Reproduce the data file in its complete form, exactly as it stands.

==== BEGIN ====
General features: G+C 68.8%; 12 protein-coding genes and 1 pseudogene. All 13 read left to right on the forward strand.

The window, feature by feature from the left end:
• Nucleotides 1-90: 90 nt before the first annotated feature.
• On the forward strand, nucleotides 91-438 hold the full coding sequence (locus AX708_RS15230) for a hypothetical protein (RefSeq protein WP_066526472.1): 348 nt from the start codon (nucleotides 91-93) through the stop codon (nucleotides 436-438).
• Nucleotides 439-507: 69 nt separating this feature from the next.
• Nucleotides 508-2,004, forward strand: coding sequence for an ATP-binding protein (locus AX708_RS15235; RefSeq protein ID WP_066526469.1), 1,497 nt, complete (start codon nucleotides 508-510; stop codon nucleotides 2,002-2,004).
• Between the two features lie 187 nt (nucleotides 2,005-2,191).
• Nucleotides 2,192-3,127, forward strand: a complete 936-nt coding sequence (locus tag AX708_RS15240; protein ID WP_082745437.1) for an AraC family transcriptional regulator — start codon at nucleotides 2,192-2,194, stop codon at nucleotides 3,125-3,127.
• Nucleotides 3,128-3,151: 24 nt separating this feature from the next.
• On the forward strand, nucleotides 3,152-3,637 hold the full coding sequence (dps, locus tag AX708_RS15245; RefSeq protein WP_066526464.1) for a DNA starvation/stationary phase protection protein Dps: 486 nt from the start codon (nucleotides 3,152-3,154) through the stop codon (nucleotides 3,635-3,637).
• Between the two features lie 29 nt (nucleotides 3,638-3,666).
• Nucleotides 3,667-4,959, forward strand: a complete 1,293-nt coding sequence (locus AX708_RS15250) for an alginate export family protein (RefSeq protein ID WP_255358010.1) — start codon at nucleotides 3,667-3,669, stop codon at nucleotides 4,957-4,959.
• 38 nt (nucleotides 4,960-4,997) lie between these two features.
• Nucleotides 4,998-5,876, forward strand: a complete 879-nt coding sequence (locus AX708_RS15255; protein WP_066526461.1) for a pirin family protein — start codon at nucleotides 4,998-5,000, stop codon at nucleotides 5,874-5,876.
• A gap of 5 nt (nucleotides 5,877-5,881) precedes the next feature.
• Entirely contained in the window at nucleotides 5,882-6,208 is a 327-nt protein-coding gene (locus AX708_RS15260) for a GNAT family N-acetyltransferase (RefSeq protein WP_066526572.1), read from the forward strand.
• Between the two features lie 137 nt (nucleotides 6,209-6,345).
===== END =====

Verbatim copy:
General features: G+C 68.8%; 12 protein-coding genes and 1 pseudogene. All 13 read left to right on the forward strand.

The window, feature by feature from the left end:
• Nucleotides 1-90: 90 nt before the first annotated feature.
• On the forward strand, nucleotides 91-438 hold the full coding sequence (locus AX708_RS15230) for a hypothetical protein (RefSeq protein WP_066526472.1): 348 nt from the start codon (nucleotides 91-93) through the stop codon (nucleotides 436-438).
• Nucleotides 439-507: 69 nt separating this feature from the next.
• Nucleotides 508-2,004, forward strand: coding sequence for an ATP-binding protein (locus AX708_RS15235; RefSeq protein ID WP_066526469.1), 1,497 nt, complete (start codon nucleotides 508-510; stop codon nucleotides 2,002-2,004).
• Between the two features lie 187 nt (nucleotides 2,005-2,191).
• Nucleotides 2,192-3,127, forward strand: a complete 936-nt coding sequence (locus tag AX708_RS15240; protein ID WP_082745437.1) for an AraC family transcriptional regulator — start codon at nucleotides 2,192-2,194, stop codon at nucleotides 3,125-3,127.
• Nucleotides 3,128-3,151: 24 nt separating this feature from the next.
• On the forward strand, nucleotides 3,152-3,637 hold the full coding sequence (dps, locus tag AX708_RS15245; RefSeq protein WP_066526464.1) for a DNA starvation/stationary phase protection protein Dps: 486 nt from the start codon (nucleotides 3,152-3,154) through the stop codon (nucleotides 3,635-3,637).
• Between the two features lie 29 nt (nucleotides 3,638-3,666).
• Nucleotides 3,667-4,959, forward strand: a complete 1,293-nt coding sequence (locus AX708_RS15250) for an alginate export family protein (RefSeq protein ID WP_255358010.1) — start codon at nucleotides 3,667-3,669, stop codon at nucleotides 4,957-4,959.
• 38 nt (nucleotides 4,960-4,997) lie between these two features.
• Nucleotides 4,998-5,876, forward strand: a complete 879-nt coding sequence (locus AX708_RS15255; protein WP_066526461.1) for a pirin family protein — start codon at nucleotides 4,998-5,000, stop codon at nucleotides 5,874-5,876.
• A gap of 5 nt (nucleotides 5,877-5,881) precedes the next feature.
• Entirely contained in the window at nucleotides 5,882-6,208 is a 327-nt protein-coding gene (locus AX708_RS15260) for a GNAT family N-acetyltransferase (RefSeq protein WP_066526572.1), read from the forward strand.
• Between the two features lie 137 nt (nucleotides 6,209-6,345).